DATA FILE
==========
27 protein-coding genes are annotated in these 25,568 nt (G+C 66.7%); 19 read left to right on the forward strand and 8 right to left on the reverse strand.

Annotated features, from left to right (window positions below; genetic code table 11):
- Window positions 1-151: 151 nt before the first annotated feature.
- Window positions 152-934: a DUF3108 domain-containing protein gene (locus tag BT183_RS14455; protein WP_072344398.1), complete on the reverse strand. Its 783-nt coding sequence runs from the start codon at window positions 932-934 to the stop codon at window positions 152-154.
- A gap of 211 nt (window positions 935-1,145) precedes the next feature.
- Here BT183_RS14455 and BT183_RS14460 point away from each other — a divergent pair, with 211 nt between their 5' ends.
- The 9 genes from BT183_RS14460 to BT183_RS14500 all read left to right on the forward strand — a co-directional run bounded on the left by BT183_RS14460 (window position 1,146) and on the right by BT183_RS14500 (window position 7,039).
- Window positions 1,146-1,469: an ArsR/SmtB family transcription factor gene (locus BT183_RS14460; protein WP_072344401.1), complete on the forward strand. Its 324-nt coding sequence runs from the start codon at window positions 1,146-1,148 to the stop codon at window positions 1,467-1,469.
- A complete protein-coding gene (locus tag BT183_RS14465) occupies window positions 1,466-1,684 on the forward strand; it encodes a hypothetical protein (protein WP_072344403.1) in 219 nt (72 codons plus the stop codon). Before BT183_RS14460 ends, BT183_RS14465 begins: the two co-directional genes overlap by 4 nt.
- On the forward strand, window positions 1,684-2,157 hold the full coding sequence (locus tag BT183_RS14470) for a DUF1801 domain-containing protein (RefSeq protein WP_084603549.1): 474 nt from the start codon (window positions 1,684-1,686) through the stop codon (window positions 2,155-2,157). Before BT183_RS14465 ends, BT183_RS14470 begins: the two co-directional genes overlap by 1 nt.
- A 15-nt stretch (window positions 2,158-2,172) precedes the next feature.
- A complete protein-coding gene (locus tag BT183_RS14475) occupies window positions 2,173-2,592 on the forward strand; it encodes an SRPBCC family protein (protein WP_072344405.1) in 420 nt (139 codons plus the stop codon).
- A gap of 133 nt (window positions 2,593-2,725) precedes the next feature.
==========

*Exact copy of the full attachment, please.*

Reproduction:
27 protein-coding genes are annotated in these 25,568 nt (G+C 66.7%); 19 read left to right on the forward strand and 8 right to left on the reverse strand.

Annotated features, from left to right (window positions below; genetic code table 11):
- Window positions 1-151: 151 nt before the first annotated feature.
- Window positions 152-934: a DUF3108 domain-containing protein gene (locus tag BT183_RS14455; protein WP_072344398.1), complete on the reverse strand. Its 783-nt coding sequence runs from the start codon at window positions 932-934 to the stop codon at window positions 152-154.
- A gap of 211 nt (window positions 935-1,145) precedes the next feature.
- Here BT183_RS14455 and BT183_RS14460 point away from each other — a divergent pair, with 211 nt between their 5' ends.
- The 9 genes from BT183_RS14460 to BT183_RS14500 all read left to right on the forward strand — a co-directional run bounded on the left by BT183_RS14460 (window position 1,146) and on the right by BT183_RS14500 (window position 7,039).
- Window positions 1,146-1,469: an ArsR/SmtB family transcription factor gene (locus BT183_RS14460; protein WP_072344401.1), complete on the forward strand. Its 324-nt coding sequence runs from the start codon at window positions 1,146-1,148 to the stop codon at window positions 1,467-1,469.
- A complete protein-coding gene (locus tag BT183_RS14465) occupies window positions 1,466-1,684 on the forward strand; it encodes a hypothetical protein (protein WP_072344403.1) in 219 nt (72 codons plus the stop codon). Before BT183_RS14460 ends, BT183_RS14465 begins: the two co-directional genes overlap by 4 nt.
- On the forward strand, window positions 1,684-2,157 hold the full coding sequence (locus tag BT183_RS14470) for a DUF1801 domain-containing protein (RefSeq protein WP_084603549.1): 474 nt from the start codon (window positions 1,684-1,686) through the stop codon (window positions 2,155-2,157). Before BT183_RS14465 ends, BT183_RS14470 begins: the two co-directional genes overlap by 1 nt.
- A 15-nt stretch (window positions 2,158-2,172) precedes the next feature.
- A complete protein-coding gene (locus tag BT183_RS14475) occupies window positions 2,173-2,592 on the forward strand; it encodes an SRPBCC family protein (protein WP_072344405.1) in 420 nt (139 codons plus the stop codon).
- A gap of 133 nt (window positions 2,593-2,725) precedes the next feature.